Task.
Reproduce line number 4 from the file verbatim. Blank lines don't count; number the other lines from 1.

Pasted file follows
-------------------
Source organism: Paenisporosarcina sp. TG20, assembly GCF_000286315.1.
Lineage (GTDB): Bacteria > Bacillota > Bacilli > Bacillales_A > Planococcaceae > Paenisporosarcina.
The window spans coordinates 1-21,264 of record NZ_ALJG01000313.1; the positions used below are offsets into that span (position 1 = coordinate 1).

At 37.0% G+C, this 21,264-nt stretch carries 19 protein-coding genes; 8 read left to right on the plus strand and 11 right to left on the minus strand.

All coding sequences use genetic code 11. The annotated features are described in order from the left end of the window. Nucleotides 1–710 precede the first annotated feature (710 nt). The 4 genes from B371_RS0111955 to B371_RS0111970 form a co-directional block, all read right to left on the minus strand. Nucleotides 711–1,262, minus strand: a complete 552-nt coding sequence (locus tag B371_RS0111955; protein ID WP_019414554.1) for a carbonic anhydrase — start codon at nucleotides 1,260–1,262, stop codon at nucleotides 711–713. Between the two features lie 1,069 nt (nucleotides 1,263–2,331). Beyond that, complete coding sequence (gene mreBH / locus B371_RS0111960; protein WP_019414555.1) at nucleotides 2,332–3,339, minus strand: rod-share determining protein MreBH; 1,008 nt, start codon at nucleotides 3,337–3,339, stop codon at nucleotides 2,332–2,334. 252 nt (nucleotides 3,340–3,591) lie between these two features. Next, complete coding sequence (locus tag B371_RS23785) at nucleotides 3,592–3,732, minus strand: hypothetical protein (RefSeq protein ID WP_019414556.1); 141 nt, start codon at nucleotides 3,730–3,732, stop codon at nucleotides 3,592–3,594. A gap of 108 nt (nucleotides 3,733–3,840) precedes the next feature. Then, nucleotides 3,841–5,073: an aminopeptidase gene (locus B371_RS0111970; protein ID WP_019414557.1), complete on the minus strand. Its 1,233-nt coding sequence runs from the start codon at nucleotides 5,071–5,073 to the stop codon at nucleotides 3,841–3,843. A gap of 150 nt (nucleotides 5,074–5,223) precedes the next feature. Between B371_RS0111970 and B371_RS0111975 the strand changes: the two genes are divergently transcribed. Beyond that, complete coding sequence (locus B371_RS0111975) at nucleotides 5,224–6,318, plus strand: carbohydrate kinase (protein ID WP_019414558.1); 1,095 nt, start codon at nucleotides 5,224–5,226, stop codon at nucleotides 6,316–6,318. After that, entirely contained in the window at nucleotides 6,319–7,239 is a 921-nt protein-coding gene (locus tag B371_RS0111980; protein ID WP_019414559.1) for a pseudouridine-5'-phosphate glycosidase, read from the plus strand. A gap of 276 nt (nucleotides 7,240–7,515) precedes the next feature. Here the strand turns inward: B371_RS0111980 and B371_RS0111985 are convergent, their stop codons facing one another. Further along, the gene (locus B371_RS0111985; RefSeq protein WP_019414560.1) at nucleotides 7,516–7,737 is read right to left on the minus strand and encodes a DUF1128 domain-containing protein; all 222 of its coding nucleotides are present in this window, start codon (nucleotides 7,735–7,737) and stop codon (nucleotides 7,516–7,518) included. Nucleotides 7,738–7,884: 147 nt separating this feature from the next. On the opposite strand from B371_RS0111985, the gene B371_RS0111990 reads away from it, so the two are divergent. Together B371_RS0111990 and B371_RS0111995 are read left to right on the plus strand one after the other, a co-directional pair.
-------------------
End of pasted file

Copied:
At 37.0% G+C, this 21,264-nt stretch carries 19 protein-coding genes; 8 read left to right on the plus strand and 11 right to left on the minus strand.